Science Fiction/Fantasy

Fantastic Future: Max Gladstone

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Martin Cahill

Staff Writer

Martin lives in New York, just outside that sprawling metropolis everyone’s always talking about. Bookseller by day, bartender by night, freelancer at all other times, he writes whenever he can. Every so often he remembers that sleep is important. He has fiction appearing in Nightmare Magazine and Fireside Fiction. He can be found writing about books and craft beer at his blog. Tweet him about craft beer, books, Community or Locke & Key and you’ll most likely become fast friends. Blog: Craft Books Twitter: @Mcflycahill90

The Fantastic Future Spotlight is a series of posts highlighting writers in the fantasy and science fiction field who are not only producing great work, but are actively contributing to progress and pushing against the norms of the genre.

A new, nervous law student has been accepted to one of the best and most ruthless firms in the known world and must work to figure out the death of a prominent client, doing her best to untangle the deals that led to his demise and how to save his clients in turn. A risk assessor with a gambling problem has a very short window to save the city’s water supply before a rival power takes over the city, not to mention his terrorist father who keeps making things worse. A young, transgender investor has to investigate a leak at her bank and figure out who stole from her, before her superiors make sure she never works again.

Sounds pretty straightforward, yeah?

Except Tara, the lawyer? She’s a magician, a Craftswoman of incredible power, working to resurrect a dead fire god before the city he powered collapses on itself.

Three Parts Dead Gladstone

Caleb, the risk assessor who takes too many risks? He’s the son of a terrorist leader who still preserves the True Quechal faith, and his boss is the one who killed his dad’s god. And that’s not even mentioning the power beneath the earth that’s waking up.

And the investor, Kai? She invests souls in artificially constructed gods, benign and harmless and completely invented for all your worshipping needs. Except maybe that’s not all quite true, and what happens if you worship something enough?

Max Gladstone is one of the newest and most compelling voices in recent fantasy literature, and having read the three books he has written so far, there’s no surprise why: His cutting, beautiful prose and his stellar worldbuilding bring the fantastic universe he’s made come to a fully realized life, his plots are rock solid, airtight, and move at a pace that I can only describe as lightning-strikes-from-the-sky fast and his work demands consideration of faith, relationships, family, power and art but never at the cost of accessibility.

No, it’s not just that.

Gladstone, for my money, succeeds because he takes fantasy literature to a place where it has only hinted at, by not only flatly rejecting the standard tropes and stereotypes of the genre but also by embracing and exploring diversity in every facet of his writing.

Fantasy often has a certain set of roles: king, queen, knight, assassin, mercenary, fool, soldier, magician, bandit, thief, prince, princess, mentor and so on. While many writers have begun to push and pull against these tropes, Gladstone is one of the first I’ve read to go above and beyond. He pulls inspiration from our world to create a whole new set of roles in fantasy. He brings lawyers, bankers, and risk assessors, corporations, banks, and insurance companies into his world of deadly magical Craft, God Wars and Deathless Kings.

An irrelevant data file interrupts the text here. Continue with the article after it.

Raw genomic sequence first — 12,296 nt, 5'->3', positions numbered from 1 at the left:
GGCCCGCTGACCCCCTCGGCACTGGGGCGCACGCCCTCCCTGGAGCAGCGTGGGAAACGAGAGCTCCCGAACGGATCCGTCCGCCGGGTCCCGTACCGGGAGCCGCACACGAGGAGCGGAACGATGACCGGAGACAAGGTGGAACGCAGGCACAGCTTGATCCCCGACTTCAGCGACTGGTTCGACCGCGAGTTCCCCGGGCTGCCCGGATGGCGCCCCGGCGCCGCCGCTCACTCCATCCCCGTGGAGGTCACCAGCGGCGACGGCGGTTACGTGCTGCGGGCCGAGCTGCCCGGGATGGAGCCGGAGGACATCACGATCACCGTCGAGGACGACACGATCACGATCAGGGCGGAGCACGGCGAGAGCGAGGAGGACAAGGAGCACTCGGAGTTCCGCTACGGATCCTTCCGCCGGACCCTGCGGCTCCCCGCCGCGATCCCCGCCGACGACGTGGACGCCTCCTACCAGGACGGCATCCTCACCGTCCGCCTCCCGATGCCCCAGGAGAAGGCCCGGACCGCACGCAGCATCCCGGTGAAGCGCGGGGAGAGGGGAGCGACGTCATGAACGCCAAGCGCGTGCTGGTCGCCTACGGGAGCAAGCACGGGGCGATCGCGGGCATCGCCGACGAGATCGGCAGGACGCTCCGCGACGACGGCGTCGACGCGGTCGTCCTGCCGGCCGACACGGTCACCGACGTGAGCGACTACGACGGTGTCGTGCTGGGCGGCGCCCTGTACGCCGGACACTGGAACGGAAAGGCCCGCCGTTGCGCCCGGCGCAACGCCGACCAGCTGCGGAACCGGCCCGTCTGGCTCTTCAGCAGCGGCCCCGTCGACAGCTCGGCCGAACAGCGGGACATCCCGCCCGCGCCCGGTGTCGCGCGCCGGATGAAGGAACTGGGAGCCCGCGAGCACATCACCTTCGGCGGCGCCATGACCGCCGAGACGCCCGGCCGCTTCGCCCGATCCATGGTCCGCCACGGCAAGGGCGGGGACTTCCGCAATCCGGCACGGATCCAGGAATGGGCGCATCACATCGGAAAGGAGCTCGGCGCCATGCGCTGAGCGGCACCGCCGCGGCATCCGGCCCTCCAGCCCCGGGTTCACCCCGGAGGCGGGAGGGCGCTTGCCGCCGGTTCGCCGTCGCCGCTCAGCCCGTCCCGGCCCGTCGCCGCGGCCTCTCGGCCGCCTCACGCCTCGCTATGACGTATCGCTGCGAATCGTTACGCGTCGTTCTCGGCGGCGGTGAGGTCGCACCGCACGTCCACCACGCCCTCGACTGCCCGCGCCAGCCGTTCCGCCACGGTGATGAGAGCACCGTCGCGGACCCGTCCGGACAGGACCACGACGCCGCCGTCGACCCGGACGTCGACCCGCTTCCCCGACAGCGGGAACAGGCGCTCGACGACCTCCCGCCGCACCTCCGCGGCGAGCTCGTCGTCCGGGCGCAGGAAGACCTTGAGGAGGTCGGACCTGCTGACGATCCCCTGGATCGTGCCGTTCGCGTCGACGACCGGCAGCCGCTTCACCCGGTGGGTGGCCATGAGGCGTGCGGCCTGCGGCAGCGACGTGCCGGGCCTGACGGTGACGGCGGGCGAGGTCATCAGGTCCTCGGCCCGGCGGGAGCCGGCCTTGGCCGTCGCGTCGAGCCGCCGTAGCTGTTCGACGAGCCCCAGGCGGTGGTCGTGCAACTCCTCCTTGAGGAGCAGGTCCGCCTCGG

Two Serpents Rise Gladstone

His world is cut and stitched from cultures and worlds far beyond your standard Eurocentric medieval fantasy. There are hints of Aztec, Chinese, and Mayan mythology, touches of breath of many religions color our characters, and more.

The results are refreshing and breath-taking, not only in their application in a fantasy world, but in what it represents to the genre as a whole. There are more than soldiers, queens and peasants, more than Eurocentric and Judeo-Christian myths to draw on. Gladstone happily employs everyone in his stories, and I hope other authors continue this trend.

But more important, Gladstone has shown a wide range of diversity in his work, taking every opportunity to reflect our world for what it is: a place inspired by countless cultures, identities, and norms. The standard of a cisgender, cissexual white male point of view is not the norm in his work; his characters span a wide spectrum of identities and cultures.

Everyone, from the somewhat overweight, dark skinned, happy-but-so-sad poet on stage, to the woman who runs the top levels of the corporation (whose girlfriend happens to be into weird art) are not paint by numbers characters meant to check a box for being there. Everyone is a living, breathing and desperately human character, who Gladstone ably represents in a world of true diversity.

full_fathom_five Gladstone

He is a brilliant author that not only creates powerful, thrilling fantasy stories that can appeal to the mainstream, but who does so in a manner that wholly reflects our own world: diverse beyond comprehension, moving toward a complicated future, but built on the bones of a long, storied past.

Gladstone is a writer you need to keep your eyes on, because he’s going to show us the best of ourselves, all of us.



Max’s first two novels, Thee Parts Dead and Two Serpents Rise, are both on sale now from Tor Books. His third novel, Full Fathom Five, will be released this July.